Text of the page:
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After you perform a search, you can sort the articles by Source. This will rearrange the results of your search, displaying articles according to their appearance in journals and books. This feature is useful for tracing psychoanalytic concepts in a specific psychoanalytic tradition.

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Richards, B. (1986). Military mobilizations of the unconscious. Free Associations, 1(7):11-26.

(1986). Free Associations, 1(7):11-26

Military mobilizations of the unconscious

Barry Richards

I am going to discuss some British psychoanalytic theories on the subject of war. They cover a period from the First World War to the 1950s, although most of them are from the 1930s, when the threat of another major war was building up. It may not immediately be clear what there is to be gained from an excursion into the history of ideas of this sort. I would suggest two reasons for undertaking it. First, it is of interest to historians of psychoanalysis. More precisely, the work I want to report on is a chapter in the history of British psychoanalysis. Establishing the history of specific features of British psychoanalysis is an important exercise for those of us interested in relating different forms of psychoanalysis to their national contexts, especially if we believe that developments in British psychoanalysis may be of particular relevance to other disciplines. The previous seminar in this series was devoted to the question of what constitutes British psychoanalysis, while Karl Figlio has mapped out for us some of the cultural and intellectual spaces within which psychoanalysis took root in Britain. A second reason for this historical survey is that there may well be specific insights into the psycho-dynamics of war which this earlier work has to offer which are of value in understanding our predicament and our possibilities at the present time. I think this to be the case, although I am sure also that we need not be slow to identify shortcomings in the work I shall discuss.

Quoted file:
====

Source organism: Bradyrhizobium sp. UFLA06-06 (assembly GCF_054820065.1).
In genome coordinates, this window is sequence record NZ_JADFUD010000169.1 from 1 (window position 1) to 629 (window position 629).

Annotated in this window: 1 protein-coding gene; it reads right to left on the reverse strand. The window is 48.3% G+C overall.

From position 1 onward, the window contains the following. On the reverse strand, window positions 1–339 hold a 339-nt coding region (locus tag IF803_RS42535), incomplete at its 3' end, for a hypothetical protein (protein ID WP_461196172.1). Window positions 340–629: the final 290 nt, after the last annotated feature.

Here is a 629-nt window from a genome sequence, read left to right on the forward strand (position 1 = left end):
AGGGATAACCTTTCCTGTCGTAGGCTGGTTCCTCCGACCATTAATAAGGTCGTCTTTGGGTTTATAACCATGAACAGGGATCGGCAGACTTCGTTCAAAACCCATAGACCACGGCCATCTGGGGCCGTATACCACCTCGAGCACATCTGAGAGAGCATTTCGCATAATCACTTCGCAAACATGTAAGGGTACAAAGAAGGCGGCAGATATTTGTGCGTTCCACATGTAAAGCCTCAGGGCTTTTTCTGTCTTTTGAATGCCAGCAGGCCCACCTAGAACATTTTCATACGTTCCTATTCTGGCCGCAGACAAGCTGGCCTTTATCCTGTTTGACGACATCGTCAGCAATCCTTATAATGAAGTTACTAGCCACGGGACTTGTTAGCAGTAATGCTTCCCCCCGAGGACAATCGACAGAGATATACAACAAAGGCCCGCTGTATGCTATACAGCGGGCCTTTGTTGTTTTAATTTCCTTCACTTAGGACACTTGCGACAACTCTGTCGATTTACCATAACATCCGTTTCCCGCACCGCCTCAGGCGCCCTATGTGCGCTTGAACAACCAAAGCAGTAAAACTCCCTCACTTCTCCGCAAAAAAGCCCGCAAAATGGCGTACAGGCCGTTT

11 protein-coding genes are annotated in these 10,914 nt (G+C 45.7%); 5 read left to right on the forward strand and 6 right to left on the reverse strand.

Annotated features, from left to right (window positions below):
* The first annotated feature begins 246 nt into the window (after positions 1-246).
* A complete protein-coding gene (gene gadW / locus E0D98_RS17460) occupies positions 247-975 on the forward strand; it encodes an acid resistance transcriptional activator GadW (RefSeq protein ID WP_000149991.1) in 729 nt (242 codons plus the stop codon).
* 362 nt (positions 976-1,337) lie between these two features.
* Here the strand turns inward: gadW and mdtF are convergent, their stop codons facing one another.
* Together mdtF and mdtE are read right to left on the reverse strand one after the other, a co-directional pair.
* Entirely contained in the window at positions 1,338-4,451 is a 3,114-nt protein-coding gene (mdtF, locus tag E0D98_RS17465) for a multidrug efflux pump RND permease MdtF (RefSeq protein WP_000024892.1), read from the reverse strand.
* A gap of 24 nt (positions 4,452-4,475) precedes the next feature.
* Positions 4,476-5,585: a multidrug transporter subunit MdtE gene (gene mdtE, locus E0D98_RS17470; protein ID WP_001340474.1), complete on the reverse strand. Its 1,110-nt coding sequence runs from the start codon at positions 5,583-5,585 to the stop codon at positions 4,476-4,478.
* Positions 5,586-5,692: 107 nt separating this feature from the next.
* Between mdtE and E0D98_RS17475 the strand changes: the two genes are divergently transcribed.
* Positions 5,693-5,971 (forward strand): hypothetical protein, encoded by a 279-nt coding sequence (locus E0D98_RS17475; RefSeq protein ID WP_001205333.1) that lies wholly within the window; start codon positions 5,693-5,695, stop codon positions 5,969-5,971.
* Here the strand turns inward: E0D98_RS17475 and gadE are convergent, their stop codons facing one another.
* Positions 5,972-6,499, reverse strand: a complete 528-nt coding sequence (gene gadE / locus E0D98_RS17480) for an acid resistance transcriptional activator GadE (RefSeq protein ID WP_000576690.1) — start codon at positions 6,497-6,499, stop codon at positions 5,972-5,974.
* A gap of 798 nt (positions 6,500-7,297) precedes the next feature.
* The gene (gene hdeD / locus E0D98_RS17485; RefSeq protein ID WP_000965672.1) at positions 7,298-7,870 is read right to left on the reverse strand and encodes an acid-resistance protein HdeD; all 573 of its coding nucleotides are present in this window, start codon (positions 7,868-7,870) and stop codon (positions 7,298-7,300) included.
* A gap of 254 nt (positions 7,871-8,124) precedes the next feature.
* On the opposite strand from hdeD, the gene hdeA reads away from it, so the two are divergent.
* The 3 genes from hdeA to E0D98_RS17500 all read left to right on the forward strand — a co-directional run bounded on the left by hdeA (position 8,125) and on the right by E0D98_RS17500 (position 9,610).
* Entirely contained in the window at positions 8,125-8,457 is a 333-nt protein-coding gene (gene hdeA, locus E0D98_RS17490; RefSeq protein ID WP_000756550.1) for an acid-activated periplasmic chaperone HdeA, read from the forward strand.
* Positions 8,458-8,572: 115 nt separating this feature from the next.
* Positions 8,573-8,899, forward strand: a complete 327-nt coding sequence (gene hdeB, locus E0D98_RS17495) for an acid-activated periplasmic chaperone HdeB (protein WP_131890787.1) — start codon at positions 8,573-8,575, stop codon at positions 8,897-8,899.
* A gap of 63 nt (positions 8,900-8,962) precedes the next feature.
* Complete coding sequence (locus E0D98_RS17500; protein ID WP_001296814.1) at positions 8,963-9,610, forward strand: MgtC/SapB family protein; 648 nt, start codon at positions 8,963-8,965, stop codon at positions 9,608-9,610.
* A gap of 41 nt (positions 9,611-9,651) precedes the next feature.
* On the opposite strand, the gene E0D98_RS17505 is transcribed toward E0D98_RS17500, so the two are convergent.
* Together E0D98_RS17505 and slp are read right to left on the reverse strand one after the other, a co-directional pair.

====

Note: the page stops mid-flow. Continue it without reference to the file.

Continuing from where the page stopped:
Prominent in this work are the writings of Edward Glover and Roger Money-Kyrle.

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